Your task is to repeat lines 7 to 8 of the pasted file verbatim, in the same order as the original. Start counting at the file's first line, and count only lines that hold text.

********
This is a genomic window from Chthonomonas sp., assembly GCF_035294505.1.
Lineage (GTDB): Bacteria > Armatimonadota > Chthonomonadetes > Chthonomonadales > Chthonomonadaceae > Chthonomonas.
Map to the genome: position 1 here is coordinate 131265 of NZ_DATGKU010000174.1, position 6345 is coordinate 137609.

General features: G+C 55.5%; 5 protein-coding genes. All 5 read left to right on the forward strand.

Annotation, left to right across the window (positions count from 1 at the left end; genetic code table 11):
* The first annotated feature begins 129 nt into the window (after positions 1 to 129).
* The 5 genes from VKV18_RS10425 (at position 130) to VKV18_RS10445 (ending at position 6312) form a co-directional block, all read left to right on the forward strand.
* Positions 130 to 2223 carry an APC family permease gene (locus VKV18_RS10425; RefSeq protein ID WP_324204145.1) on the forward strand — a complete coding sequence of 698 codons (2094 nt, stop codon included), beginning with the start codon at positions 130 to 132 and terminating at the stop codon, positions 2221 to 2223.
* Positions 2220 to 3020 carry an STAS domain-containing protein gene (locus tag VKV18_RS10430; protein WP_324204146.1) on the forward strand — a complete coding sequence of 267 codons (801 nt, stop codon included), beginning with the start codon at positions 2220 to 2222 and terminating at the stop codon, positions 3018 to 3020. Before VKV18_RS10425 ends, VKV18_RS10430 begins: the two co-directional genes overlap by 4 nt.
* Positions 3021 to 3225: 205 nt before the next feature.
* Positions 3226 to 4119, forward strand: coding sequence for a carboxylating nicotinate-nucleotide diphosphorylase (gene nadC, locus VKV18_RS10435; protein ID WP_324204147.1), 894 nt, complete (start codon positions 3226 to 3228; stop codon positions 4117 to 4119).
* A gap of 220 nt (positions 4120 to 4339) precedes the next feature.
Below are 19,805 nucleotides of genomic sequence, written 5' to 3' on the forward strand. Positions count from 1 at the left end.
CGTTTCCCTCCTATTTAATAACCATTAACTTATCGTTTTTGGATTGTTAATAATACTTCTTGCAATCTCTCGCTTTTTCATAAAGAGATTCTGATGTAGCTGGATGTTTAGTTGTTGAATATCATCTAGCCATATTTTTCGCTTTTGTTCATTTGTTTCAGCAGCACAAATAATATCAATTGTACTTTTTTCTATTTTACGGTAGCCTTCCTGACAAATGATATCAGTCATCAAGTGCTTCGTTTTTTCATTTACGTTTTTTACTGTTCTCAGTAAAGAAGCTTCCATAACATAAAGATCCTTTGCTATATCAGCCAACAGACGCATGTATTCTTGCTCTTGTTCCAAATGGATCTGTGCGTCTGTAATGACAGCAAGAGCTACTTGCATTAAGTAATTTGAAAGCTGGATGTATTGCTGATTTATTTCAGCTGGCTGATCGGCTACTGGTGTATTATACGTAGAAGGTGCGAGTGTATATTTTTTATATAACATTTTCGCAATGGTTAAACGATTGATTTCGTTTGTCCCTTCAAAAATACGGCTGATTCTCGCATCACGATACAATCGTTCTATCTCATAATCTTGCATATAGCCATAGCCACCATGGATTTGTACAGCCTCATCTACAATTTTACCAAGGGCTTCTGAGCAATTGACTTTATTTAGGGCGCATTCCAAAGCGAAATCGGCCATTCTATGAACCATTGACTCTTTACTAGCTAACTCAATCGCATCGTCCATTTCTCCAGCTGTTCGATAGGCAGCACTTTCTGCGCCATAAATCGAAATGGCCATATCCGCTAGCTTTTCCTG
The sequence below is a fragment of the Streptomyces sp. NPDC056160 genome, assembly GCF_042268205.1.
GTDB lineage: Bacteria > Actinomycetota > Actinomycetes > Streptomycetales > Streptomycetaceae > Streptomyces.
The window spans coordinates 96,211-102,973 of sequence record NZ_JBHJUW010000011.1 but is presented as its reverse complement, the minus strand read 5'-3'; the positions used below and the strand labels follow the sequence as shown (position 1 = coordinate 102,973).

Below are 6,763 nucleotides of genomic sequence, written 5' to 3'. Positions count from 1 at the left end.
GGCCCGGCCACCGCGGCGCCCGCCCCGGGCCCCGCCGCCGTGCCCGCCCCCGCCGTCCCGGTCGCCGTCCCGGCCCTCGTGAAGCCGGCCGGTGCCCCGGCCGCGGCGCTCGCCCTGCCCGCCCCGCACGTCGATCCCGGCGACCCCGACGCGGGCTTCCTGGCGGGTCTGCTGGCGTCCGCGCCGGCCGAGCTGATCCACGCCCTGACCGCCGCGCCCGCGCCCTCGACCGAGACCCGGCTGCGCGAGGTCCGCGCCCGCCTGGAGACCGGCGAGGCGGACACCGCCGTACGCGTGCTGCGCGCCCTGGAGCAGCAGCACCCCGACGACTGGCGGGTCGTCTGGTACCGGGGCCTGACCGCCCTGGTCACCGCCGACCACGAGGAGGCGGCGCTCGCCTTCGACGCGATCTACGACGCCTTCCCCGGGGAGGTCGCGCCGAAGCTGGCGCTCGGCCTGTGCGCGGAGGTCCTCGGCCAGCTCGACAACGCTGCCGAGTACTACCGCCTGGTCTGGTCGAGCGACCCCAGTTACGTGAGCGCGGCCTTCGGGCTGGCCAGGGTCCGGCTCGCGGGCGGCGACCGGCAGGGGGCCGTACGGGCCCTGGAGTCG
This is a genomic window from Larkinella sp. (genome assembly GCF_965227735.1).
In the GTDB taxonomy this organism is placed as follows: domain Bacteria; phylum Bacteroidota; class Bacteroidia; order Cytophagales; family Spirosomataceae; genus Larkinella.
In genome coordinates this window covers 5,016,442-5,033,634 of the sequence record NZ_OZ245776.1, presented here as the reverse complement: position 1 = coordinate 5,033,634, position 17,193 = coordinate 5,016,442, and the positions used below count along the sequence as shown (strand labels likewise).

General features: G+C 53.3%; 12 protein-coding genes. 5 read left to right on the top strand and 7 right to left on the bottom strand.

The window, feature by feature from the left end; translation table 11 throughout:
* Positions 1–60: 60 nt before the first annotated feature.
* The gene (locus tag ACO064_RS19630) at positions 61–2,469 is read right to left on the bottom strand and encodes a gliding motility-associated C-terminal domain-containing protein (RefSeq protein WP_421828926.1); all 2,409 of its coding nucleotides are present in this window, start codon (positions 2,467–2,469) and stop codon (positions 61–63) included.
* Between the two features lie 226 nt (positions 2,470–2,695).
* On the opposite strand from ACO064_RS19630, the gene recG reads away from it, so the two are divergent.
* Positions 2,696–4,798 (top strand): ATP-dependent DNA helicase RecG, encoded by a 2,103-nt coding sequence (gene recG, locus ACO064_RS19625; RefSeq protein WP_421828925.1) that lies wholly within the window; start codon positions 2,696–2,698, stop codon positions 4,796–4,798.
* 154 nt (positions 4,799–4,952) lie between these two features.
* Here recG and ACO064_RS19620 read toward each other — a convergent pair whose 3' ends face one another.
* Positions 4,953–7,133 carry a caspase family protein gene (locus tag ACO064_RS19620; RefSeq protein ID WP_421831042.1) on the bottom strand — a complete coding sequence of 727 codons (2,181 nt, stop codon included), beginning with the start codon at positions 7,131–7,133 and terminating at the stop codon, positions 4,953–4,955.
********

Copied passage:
* The 5 genes from VKV18_RS10425 (at position 130) to VKV18_RS10445 (ending at position 6312) form a co-directional block, all read left to right on the forward strand.
* Positions 130 to 2223 carry an APC family permease gene (locus VKV18_RS10425; RefSeq protein ID WP_324204145.1) on the forward strand — a complete coding sequence of 698 codons (2094 nt, stop codon included), beginning with the start codon at positions 130 to 132 and terminating at the stop codon, positions 2221 to 2223.